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How Long Does Adderall Stay in Your System?

Medically Verified: 2/1/24

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Chief Editor

All of the information on this page has been reviewed and verified by a certified addiction professional.

Adderall is the brand name for a prescription stimulant medication that is used to treat attention deficit hyperactivity disorder (ADHD) and narcolepsy, a daytime sleep disorder. Adderall contains a mixture of four amphetamine salts including dextroamphetamine saccharate, amphetamine aspartate, dextroamphetamine sulfate, and amphetamine sulfate.[1]

Adderall has a high potential for abuse and addiction. People who don’t have a prescription for the drug may get Adderall from friends who do or dealers on the street to increase attention, energy, and focus. Taking too much Adderall too quickly can allow dangerous levels of amphetamines to build up in your system, resulting in adverse side effects like paranoia and a racing heartbeat.

There are two types of Adderall: immediate-release and extended-release (XR). Adderall XR will stay in your system much longer than regular Adderall, but how quickly your body gets rid of Adderall varies based on your health and history of drug use. For most people, Adderall will clear the body within 72 hours (3 days) of your last dose. It can be detected in urine tests for up to a week.

How is Adderall Metabolized?

Adderall is absorbed in the gastrointestinal tract before it is metabolized by the liver. After it is metabolized, it leaves the body through urine. However, trace metabolites can be detected in urine, blood, saliva, and the hair follicle.[2]

Adderall has a half-life of 9 to 14 hours.[1] A half-life is a term used to describe how long it takes half of a dose of a substance to leave the body. It takes 4-5 half-lives for a substance to leave your body completely, meaning it can take 36-70 hours for a single dose of Adderall to leave your system.

Factors that Influence How Long Adderall Stays in Your System

There are many variables that impact the length of time it takes Adderall to get out of your system. These include:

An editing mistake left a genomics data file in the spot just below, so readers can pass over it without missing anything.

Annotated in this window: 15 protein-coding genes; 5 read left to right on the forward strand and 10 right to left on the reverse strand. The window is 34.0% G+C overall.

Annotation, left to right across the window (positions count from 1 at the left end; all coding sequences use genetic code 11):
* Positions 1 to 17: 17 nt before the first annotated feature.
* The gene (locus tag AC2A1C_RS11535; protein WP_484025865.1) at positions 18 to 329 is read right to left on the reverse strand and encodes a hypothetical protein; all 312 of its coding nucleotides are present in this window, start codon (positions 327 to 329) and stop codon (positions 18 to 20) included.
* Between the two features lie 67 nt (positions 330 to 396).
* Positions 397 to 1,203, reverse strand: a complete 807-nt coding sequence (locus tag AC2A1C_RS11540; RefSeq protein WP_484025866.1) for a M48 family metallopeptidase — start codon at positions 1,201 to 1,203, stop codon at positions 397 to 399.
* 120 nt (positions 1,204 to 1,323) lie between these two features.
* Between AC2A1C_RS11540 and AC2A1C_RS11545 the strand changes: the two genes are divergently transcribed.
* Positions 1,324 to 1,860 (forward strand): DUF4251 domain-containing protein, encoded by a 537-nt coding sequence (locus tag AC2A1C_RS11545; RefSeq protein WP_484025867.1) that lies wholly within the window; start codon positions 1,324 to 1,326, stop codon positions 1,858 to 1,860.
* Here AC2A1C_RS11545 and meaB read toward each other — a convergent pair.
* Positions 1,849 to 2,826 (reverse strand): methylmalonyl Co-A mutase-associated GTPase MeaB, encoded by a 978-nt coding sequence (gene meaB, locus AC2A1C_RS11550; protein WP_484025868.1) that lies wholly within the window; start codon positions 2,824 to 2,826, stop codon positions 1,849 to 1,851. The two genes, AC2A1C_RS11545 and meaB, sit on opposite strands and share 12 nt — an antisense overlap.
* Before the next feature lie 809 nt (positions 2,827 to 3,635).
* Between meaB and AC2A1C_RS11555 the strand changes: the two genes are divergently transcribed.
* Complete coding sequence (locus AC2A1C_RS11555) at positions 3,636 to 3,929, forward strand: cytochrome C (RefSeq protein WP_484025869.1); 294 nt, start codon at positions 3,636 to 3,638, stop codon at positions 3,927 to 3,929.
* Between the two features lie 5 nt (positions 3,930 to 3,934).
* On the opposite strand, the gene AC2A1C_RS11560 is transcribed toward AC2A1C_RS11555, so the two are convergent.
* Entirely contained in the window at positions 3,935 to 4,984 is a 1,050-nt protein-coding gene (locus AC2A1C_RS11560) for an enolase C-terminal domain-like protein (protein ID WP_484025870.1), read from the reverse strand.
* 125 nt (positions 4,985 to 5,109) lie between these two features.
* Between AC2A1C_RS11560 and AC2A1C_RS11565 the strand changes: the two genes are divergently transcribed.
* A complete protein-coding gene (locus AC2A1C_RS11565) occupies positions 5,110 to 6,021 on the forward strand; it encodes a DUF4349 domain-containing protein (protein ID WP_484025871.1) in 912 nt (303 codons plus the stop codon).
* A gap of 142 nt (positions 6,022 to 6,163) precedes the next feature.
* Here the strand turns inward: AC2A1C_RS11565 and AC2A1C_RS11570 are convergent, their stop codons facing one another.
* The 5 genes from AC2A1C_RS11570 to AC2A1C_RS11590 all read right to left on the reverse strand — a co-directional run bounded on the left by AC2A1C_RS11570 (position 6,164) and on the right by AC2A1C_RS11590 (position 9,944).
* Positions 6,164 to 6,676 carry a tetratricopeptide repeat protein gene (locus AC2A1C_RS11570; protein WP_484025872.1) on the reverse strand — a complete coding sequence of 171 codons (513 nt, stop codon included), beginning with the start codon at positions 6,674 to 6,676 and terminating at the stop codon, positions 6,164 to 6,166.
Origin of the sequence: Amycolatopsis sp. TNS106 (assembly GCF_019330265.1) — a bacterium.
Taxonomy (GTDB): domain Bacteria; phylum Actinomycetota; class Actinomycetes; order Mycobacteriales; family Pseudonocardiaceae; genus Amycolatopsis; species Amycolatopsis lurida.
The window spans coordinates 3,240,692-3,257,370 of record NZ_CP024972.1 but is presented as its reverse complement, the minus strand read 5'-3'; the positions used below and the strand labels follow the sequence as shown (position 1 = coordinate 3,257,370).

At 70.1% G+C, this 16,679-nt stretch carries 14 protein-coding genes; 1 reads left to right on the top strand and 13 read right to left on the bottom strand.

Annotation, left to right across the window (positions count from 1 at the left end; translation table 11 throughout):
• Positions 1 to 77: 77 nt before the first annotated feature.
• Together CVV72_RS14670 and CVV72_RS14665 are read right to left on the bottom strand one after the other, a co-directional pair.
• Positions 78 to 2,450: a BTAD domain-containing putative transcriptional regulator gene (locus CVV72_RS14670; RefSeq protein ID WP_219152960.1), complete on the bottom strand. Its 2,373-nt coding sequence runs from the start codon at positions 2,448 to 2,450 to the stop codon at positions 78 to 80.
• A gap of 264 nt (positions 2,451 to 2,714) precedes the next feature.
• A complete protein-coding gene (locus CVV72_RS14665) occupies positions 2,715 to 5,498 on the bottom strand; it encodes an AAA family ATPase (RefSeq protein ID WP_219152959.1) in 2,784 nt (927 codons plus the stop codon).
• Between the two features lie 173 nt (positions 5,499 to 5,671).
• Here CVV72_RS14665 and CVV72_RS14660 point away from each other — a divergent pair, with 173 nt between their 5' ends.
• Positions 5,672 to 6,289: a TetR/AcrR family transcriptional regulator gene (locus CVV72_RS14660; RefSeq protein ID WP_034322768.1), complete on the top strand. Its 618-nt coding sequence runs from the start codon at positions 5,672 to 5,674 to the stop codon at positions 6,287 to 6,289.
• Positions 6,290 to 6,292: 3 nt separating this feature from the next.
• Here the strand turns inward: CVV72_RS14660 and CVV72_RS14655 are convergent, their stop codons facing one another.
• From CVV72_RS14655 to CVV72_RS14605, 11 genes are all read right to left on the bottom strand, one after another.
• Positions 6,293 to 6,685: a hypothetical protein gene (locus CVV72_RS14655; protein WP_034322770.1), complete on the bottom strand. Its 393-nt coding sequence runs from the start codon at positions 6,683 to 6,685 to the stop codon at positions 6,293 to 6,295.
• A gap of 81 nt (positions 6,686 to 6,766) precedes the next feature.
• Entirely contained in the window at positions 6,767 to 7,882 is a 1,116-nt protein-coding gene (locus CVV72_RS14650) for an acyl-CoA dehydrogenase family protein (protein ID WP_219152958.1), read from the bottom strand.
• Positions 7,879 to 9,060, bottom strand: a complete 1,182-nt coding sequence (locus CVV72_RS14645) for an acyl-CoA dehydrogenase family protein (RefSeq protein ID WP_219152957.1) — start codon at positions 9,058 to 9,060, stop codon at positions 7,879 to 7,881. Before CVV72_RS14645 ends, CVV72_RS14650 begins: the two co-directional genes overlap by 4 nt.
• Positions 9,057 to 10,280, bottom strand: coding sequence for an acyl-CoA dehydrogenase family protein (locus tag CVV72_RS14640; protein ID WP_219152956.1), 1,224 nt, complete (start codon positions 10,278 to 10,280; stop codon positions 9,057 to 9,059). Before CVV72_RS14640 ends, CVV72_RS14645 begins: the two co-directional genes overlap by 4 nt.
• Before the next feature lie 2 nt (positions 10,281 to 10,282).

• Dosage – Higher doses of Adderall will take longer to metabolize and leave the body than lower doses.
  • Frequency of use – The more often you use Adderall, the longer it will stay in your body.
  • Body composition – Adderall metabolizes more quickly in people who have higher body weight.
  • Age and metabolism – Younger people typically have faster metabolisms and can metabolize drugs faster.
  • pH levels in the urinary and gastrointestinal tracts – If someone has a high pH level, it will take the kidneys and liver longer to metabolize and remove Adderall from the system.[1]
  • Kidney and liver function – If either the kidney or liver isn’t performing optimally, the metabolism and elimination of Adderall will slow down.

How Long Can Adderall Be Detected in Urine, Blood, Saliva, and Hair?

There are four primary types of drug tests that can screen for amphetamines. Each drug test type has a different detection window.[2]


Urine drug screens are the most popular type of drug test because they are affordable, accurate, minimally invasive, and more convenient than other types of drug testing. Adderall can be detected in urine for 4-7 days after your last dose.


Blood tests are fairly expensive to run and can be invasive, especially for people who have a fear of needles or getting their blood drawn. Blood tests are generally only used in acute medical settings. Adderall can be detected in blood 24-48 hours after your last dose.


Saliva tests are rarely used because they have a very short detection window. Adderall can be detected in saliva 20 minutes to 48 hours after your last dose.


Hair follicle drug testing is growing in popularity because it has a very wide detection window. Adderall and other drugs can be detected in your hair follicles for up to 90 days after your last dose.

How to Get Adderall out of Your System Safely

Over-the-counter detox drinks and pills are all the rage, but these aren’t regulated by the FDA and truly have no effect on drugs in your body. The best way to get Adderall out of your system is to wait for it to clear your body naturally.

If you are addicted to Adderall, you may experience symptoms of withdrawal when you stop taking the drug. Adderall withdrawal is generally not life-threatening, but it can be psychologically challenging. The best way to detox safely is to do so at a licensed drug and alcohol detox facility.

Find Help for Adderall Abuse and Addiction

Adderall abuse can destroy your health and your life, so you should get treatment as soon as you realize that you have a problem. Effective treatment begins with safe, medically supervised stimulant detox.

Charlotte Detox Center is a peaceful and beautiful place for individuals to comfortably and safely eliminate physical dependence on substances; our high-end and state-of-the-art facility prepares clients for the next level of appropriate care.

Dedicated addiction-medicine-trained nursing and psychiatric staff monitor each client around the clock to ensure their comfort and safety while detoxing with us. Our compassionate and skilled clinical staff blend clinically dynamic, evidence-based therapies and complementary modalities with AA’s Twelve Step Program to build a solid foundation of recovery and lasting change.

Start your recovery today by calling and speaking with one of our dedicated admissions specialists.